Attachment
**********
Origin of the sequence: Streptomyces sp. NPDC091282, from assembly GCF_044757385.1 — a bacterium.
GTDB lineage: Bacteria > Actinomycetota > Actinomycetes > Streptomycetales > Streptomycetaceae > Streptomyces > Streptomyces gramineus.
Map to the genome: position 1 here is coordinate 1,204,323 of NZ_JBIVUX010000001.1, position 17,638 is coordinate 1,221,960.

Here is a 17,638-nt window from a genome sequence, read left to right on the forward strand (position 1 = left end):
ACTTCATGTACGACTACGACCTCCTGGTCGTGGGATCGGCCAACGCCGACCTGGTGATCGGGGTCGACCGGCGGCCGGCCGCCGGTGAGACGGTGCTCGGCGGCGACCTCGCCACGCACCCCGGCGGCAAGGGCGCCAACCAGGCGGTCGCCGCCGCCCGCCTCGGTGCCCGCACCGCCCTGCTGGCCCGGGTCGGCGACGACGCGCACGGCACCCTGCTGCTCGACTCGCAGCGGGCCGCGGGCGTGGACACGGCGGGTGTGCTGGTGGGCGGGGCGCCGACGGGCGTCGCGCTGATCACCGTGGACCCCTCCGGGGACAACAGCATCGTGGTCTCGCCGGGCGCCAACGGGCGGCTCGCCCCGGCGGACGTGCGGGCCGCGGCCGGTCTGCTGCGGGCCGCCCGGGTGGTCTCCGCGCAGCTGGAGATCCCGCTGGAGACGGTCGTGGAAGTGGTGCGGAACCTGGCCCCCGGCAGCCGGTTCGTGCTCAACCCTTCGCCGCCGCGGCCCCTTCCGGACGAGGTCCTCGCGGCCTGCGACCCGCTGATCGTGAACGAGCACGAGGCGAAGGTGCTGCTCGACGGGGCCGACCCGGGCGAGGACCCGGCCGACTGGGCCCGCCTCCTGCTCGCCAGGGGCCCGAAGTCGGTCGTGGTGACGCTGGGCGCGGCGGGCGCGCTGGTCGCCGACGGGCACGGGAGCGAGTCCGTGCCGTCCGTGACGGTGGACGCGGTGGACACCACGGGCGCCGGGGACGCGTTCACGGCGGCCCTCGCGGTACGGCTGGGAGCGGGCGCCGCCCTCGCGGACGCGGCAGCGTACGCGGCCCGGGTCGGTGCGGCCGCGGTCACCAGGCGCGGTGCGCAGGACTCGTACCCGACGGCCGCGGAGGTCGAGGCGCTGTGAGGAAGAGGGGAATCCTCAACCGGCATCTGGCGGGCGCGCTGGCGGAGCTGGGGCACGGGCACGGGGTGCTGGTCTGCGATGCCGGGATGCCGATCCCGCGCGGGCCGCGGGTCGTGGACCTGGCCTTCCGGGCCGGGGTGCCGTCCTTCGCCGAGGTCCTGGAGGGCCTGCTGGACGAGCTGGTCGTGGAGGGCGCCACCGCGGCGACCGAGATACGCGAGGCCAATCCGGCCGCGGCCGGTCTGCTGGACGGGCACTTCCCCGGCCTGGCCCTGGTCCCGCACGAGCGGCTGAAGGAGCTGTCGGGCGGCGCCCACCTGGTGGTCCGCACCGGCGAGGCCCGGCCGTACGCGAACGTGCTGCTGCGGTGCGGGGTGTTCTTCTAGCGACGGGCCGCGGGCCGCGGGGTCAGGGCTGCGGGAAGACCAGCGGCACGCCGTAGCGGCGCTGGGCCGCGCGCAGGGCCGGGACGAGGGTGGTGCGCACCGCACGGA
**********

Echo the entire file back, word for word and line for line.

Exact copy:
Origin of the sequence: Streptomyces sp. NPDC091282, from assembly GCF_044757385.1 — a bacterium.
GTDB lineage: Bacteria > Actinomycetota > Actinomycetes > Streptomycetales > Streptomycetaceae > Streptomyces > Streptomyces gramineus.
Map to the genome: position 1 here is coordinate 1,204,323 of NZ_JBIVUX010000001.1, position 17,638 is coordinate 1,221,960.

Here is a 17,638-nt window from a genome sequence, read left to right on the forward strand (position 1 = left end):
ACTTCATGTACGACTACGACCTCCTGGTCGTGGGATCGGCCAACGCCGACCTGGTGATCGGGGTCGACCGGCGGCCGGCCGCCGGTGAGACGGTGCTCGGCGGCGACCTCGCCACGCACCCCGGCGGCAAGGGCGCCAACCAGGCGGTCGCCGCCGCCCGCCTCGGTGCCCGCACCGCCCTGCTGGCCCGGGTCGGCGACGACGCGCACGGCACCCTGCTGCTCGACTCGCAGCGGGCCGCGGGCGTGGACACGGCGGGTGTGCTGGTGGGCGGGGCGCCGACGGGCGTCGCGCTGATCACCGTGGACCCCTCCGGGGACAACAGCATCGTGGTCTCGCCGGGCGCCAACGGGCGGCTCGCCCCGGCGGACGTGCGGGCCGCGGCCGGTCTGCTGCGGGCCGCCCGGGTGGTCTCCGCGCAGCTGGAGATCCCGCTGGAGACGGTCGTGGAAGTGGTGCGGAACCTGGCCCCCGGCAGCCGGTTCGTGCTCAACCCTTCGCCGCCGCGGCCCCTTCCGGACGAGGTCCTCGCGGCCTGCGACCCGCTGATCGTGAACGAGCACGAGGCGAAGGTGCTGCTCGACGGGGCCGACCCGGGCGAGGACCCGGCCGACTGGGCCCGCCTCCTGCTCGCCAGGGGCCCGAAGTCGGTCGTGGTGACGCTGGGCGCGGCGGGCGCGCTGGTCGCCGACGGGCACGGGAGCGAGTCCGTGCCGTCCGTGACGGTGGACGCGGTGGACACCACGGGCGCCGGGGACGCGTTCACGGCGGCCCTCGCGGTACGGCTGGGAGCGGGCGCCGCCCTCGCGGACGCGGCAGCGTACGCGGCCCGGGTCGGTGCGGCCGCGGTCACCAGGCGCGGTGCGCAGGACTCGTACCCGACGGCCGCGGAGGTCGAGGCGCTGTGAGGAAGAGGGGAATCCTCAACCGGCATCTGGCGGGCGCGCTGGCGGAGCTGGGGCACGGGCACGGGGTGCTGGTCTGCGATGCCGGGATGCCGATCCCGCGCGGGCCGCGGGTCGTGGACCTGGCCTTCCGGGCCGGGGTGCCGTCCTTCGCCGAGGTCCTGGAGGGCCTGCTGGACGAGCTGGTCGTGGAGGGCGCCACCGCGGCGACCGAGATACGCGAGGCCAATCCGGCCGCGGCCGGTCTGCTGGACGGGCACTTCCCCGGCCTGGCCCTGGTCCCGCACGAGCGGCTGAAGGAGCTGTCGGGCGGCGCCCACCTGGTGGTCCGCACCGGCGAGGCCCGGCCGTACGCGAACGTGCTGCTGCGGTGCGGGGTGTTCTTCTAGCGACGGGCCGCGGGCCGCGGGGTCAGGGCTGCGGGAAGACCAGCGGCACGCCGTAGCGGCGCTGGGCCGCGCGCAGGGCCGGGACGAGGGTGGTGCGCACCGCACGGA